In case you want to use a question word, simply start your sentence with it followed by the correct form of ‘do’, the subject, main verb and the object. Basically, you don’t need to change the word order when you use a question word.
For example:

What kind of cars do you like?

When do they usually have breakfast?

Why don’t you like meat?

Typical adverbs of Simple Present Tense

Always, regularly, usually, rarely, sometimes, seldom, often, frequently, generally, habitually, never

Some examples:

I always lose my keys.
I regularly leave my keys in my car.
Usually my keys are in my pocket.
I rarely take my keys out of my pocket during the day.
Sometimes I leave my keys in my car.
I seldom lose anything.
How often do you lose your keys?
I frequently leave my keys at the office.
Generally, I am very organized.
I never lose anything.

Overview of Perfect Progressive Tenses

What is the perfect progressive aspect

The perfect progressive aspect combines the perfect and progressive aspects. The progressive aspect allows the speaker to express an action that is unfinished or in progress. The perfect aspect refers to an an unfinished action that started in the past and is still happening in the present. Combining the two, the perfect progressive aspect expresses actions that started in the past, are still happening in the present and the focus is on the continuity of the action. For example, if you want to say that you started dating your boyfriend a long time ago and you’re still seeing him, that’s a perfect opportunity to use perfect progressive:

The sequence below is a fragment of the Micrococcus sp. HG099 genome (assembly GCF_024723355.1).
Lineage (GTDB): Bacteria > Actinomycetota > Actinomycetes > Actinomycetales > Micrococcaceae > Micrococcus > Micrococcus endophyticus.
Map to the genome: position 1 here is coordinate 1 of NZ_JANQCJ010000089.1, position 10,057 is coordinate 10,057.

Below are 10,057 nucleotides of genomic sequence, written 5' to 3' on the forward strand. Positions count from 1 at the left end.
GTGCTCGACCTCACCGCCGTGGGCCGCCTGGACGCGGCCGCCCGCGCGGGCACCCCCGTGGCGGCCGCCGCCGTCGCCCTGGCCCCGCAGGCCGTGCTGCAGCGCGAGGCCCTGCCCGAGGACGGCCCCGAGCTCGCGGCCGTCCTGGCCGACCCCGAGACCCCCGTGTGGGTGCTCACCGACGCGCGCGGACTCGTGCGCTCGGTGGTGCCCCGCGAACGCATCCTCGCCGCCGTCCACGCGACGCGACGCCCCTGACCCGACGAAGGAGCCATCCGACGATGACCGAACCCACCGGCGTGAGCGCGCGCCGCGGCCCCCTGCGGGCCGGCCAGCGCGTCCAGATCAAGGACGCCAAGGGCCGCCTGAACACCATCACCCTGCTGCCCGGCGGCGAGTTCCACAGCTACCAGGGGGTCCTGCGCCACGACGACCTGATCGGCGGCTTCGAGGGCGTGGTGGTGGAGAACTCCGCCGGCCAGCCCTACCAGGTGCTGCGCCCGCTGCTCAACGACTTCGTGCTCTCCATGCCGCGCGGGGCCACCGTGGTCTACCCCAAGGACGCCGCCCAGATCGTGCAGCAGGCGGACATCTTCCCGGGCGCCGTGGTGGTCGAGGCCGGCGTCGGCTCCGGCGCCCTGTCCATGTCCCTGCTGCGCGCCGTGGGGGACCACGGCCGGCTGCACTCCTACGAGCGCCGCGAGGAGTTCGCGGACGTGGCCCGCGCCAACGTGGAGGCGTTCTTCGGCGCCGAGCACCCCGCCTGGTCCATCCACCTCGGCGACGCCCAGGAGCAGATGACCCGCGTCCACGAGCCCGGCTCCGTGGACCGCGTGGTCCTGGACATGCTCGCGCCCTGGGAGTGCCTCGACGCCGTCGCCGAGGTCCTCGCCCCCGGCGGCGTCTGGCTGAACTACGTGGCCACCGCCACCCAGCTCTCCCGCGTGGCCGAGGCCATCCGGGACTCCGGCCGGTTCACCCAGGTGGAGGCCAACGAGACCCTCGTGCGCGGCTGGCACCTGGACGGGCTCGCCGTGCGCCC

I’ve been dating my boyfriend for a long time. focus is on the fact that they are still together

The same logic is true in past and future tenses. Past perfect usually expresses an action prior to another action. If you use Past Perfect Progressive, it will mean that something that started in the distant past was still happening when the other event happened. For example,

We had been dating for a long time when we go married. → focus is on the fact that dating started earlier and was still going on when they got married

Undisputedly, Future Perfect Progressive is not the most common tense, but it is not very complicated once you understand the logic behind. If you want to say that an action will start earlier but will still be going on when another event happens, that’s Future Perfect Progressive’s time to shine! Let’s look at an example.

I will have been dating him for 10 years when I’ll finally walk down the aisle. → focus is on the continuity of dating in the future at a given moment which is the wedding in this example

General structure of Perfect Progressive Tenses

The structure of Perfect Progressive Tenses combines the auxiliary verbs of both perfect and progressive tenses. The auxiliary verb ‘to have’ expresses perfection which is followed by ‘been’, the third form of ‘to be’, and the progressive participle of the main verb.

S + conjugated form of ‘to have’ + been + Progressive Participle of Main Verb + O

The auxiliary verb ‘to have’ needs to be modified according to which tense we need: present, past or future. Note that you only need to change ‘to have’; ‘been’ and the -ing form of the action verb always stay the same.

Take a look at the highlighted area to see the correct form of perfect progressive verbs in each tense: